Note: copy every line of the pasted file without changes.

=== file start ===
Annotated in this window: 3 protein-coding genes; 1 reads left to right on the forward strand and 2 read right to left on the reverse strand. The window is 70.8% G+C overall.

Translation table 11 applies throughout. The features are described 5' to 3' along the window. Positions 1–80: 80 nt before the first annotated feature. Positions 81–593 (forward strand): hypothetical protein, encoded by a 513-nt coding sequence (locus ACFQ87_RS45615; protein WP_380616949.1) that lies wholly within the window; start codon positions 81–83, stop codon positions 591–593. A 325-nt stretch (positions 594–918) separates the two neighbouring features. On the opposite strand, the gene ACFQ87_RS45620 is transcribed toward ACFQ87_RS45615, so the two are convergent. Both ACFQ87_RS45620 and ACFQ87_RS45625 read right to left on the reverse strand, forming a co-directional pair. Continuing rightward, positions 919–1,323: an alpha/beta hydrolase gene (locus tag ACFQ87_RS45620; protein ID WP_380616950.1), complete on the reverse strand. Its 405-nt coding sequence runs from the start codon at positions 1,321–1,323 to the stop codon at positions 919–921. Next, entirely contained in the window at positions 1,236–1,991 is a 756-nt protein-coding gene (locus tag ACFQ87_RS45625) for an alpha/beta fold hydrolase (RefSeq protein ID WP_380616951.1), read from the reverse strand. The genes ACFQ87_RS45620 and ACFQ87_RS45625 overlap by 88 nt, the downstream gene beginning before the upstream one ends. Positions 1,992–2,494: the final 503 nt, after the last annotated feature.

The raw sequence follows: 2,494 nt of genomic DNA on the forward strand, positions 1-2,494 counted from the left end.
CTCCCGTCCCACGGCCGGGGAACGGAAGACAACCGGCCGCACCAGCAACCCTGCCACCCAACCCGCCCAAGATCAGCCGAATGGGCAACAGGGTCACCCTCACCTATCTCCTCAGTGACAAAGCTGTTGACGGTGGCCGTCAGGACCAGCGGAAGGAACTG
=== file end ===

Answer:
Annotated in this window: 3 protein-coding genes; 1 reads left to right on the forward strand and 2 read right to left on the reverse strand. The window is 70.8% G+C overall.

Translation table 11 applies throughout. The features are described 5' to 3' along the window. Positions 1–80: 80 nt before the first annotated feature. Positions 81–593 (forward strand): hypothetical protein, encoded by a 513-nt coding sequence (locus ACFQ87_RS45615; protein WP_380616949.1) that lies wholly within the window; start codon positions 81–83, stop codon positions 591–593. A 325-nt stretch (positions 594–918) separates the two neighbouring features. On the opposite strand, the gene ACFQ87_RS45620 is transcribed toward ACFQ87_RS45615, so the two are convergent. Both ACFQ87_RS45620 and ACFQ87_RS45625 read right to left on the reverse strand, forming a co-directional pair. Continuing rightward, positions 919–1,323: an alpha/beta hydrolase gene (locus tag ACFQ87_RS45620; protein ID WP_380616950.1), complete on the reverse strand. Its 405-nt coding sequence runs from the start codon at positions 1,321–1,323 to the stop codon at positions 919–921. Next, entirely contained in the window at positions 1,236–1,991 is a 756-nt protein-coding gene (locus tag ACFQ87_RS45625) for an alpha/beta fold hydrolase (RefSeq protein ID WP_380616951.1), read from the reverse strand. The genes ACFQ87_RS45620 and ACFQ87_RS45625 overlap by 88 nt, the downstream gene beginning before the upstream one ends. Positions 1,992–2,494: the final 503 nt, after the last annotated feature.

The raw sequence follows: 2,494 nt of genomic DNA on the forward strand, positions 1-2,494 counted from the left end.
CTCCCGTCCCACGGCCGGGGAACGGAAGACAACCGGCCGCACCAGCAACCCTGCCACCCAACCCGCCCAAGATCAGCCGAATGGGCAACAGGGTCACCCTCACCTATCTCCTCAGTGACAAAGCTGTTGACGGTGGCCGTCAGGACCAGCGGAAGGAACTG